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Kids Living With Their Parents' Addictions

More kids than you or I could imagine are going to bed afraid of what their drug addicted or alcoholic parent will do next.  If you’ve grown up with this or someone in your family is going through addiction problems, you may have some idea what I’m talking about.  Kids getting threatened, choked, thrown against walls, and abused on a regular basis.

Violence can certainly go on with a parent who’s stone sober.  But violence and addiction unfortunately go hand-in-hand much of the time.  The drugs and alcohol fuzz out the parent’s sense of reality and culpability.  They may appear to feel justified and blameless in their actions.  Or they may offer some remorse, but eventually explode again the next time they are drunk or high.

Kids Learn To Survive The Addictions

Kids living through this are pretty much just learning how to survive.  They may develop a sharp and expressive sense of humor.  They might learn how to defend themselves by fighting back both physically and verbally.  Others may retreat into a world of their own, disappearing within their own family to avoid the chaos and create a better reality for themselves.

These are very adaptive and often necessary adjustments when the addiction is raging.  But when the family tries to face the addiction or the child grows up with little resolution to the problems, their adjustments can make their life a lot more difficult.  You can imagine how each of these types of behaviors can make school tough and making friends even tougher.

Kids are amazingly resilient, but they are dependent on adults and not fully equipped to manage this kind of emotional assault.  Often they grow up with behaviors that either get them in trouble, make them very annoying to be around, or leave them vulnerable to emotional pain.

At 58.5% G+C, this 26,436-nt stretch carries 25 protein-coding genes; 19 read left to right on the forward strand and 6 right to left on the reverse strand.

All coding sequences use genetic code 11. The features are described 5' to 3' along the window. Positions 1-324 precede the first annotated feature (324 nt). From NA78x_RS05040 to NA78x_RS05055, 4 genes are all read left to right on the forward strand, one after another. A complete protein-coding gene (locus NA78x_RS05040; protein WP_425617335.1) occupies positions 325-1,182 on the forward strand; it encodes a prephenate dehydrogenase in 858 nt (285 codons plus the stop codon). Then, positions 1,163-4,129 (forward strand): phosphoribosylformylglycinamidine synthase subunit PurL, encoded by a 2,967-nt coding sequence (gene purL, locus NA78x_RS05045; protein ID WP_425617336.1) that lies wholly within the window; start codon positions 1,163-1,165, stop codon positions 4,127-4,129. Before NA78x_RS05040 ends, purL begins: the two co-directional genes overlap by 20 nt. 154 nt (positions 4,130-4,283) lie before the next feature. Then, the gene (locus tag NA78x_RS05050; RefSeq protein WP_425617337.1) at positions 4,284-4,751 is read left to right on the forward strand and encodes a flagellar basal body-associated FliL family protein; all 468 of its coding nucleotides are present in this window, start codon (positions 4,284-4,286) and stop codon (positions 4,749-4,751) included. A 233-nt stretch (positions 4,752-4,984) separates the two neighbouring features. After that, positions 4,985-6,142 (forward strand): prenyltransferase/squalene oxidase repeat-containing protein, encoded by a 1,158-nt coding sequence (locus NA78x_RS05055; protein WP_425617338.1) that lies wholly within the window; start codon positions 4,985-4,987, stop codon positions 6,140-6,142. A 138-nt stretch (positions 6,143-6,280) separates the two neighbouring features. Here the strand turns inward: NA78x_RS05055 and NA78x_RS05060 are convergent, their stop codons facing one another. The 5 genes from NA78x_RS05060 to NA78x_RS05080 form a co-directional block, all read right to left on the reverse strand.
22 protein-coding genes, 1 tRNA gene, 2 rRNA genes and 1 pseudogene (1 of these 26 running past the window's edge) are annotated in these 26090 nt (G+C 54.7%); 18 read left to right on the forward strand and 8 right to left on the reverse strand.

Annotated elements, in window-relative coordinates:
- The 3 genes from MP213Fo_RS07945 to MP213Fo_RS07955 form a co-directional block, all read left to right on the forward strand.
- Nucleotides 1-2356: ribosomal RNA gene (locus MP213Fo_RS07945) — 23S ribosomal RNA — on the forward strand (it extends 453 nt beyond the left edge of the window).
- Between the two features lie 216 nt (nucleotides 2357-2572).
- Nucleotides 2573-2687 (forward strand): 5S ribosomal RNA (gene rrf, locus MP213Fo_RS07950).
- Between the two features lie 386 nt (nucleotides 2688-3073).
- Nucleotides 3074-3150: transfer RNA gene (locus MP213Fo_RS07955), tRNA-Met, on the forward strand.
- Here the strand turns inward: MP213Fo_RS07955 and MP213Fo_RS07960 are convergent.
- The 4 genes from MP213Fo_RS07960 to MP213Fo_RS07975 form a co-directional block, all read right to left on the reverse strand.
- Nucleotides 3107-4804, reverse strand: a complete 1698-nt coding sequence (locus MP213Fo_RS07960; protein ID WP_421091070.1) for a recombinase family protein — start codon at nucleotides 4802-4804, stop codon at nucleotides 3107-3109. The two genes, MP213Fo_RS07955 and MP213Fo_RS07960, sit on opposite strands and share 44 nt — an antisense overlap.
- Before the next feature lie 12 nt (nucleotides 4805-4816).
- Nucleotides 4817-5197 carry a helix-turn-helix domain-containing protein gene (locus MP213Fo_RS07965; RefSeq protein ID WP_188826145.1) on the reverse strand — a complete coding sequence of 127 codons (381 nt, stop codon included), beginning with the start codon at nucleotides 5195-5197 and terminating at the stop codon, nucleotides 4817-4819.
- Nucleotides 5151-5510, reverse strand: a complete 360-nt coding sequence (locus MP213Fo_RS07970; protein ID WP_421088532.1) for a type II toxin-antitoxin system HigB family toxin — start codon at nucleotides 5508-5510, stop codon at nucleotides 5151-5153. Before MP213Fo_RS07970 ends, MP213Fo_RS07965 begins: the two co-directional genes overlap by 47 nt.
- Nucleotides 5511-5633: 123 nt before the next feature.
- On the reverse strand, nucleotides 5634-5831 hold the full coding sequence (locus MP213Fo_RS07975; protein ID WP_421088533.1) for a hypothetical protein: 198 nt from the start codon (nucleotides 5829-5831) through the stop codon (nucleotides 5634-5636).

Readers Share Your Thoughts

I’m not speaking from personal family experience, but I have talked with and spent time with youth who have gone through these things. And I’ve talked with adults who grew up with alcoholism in their home and still struggled with their original coping methods hanging on long past their usefulness.

Readers, I’d like to invite you to share your thoughts and reactions to this topic.  If you have experienced this yourself, please feel welcome to make that known if you feel comfortable.

Creative Commons License photo credit: Ernst Vikne

Kids Living With Their Parents' Addictions

Erika Krull, MS, LMHP

Erika Krull, MS, LMHP is a practicing licensed mental health counselor in Nebraska.

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APA Reference
Krull, E. (2010). Kids Living With Their Parents' Addictions. Psych Central. Retrieved on August 13, 2020, from


Last updated: 3 Jun 2010
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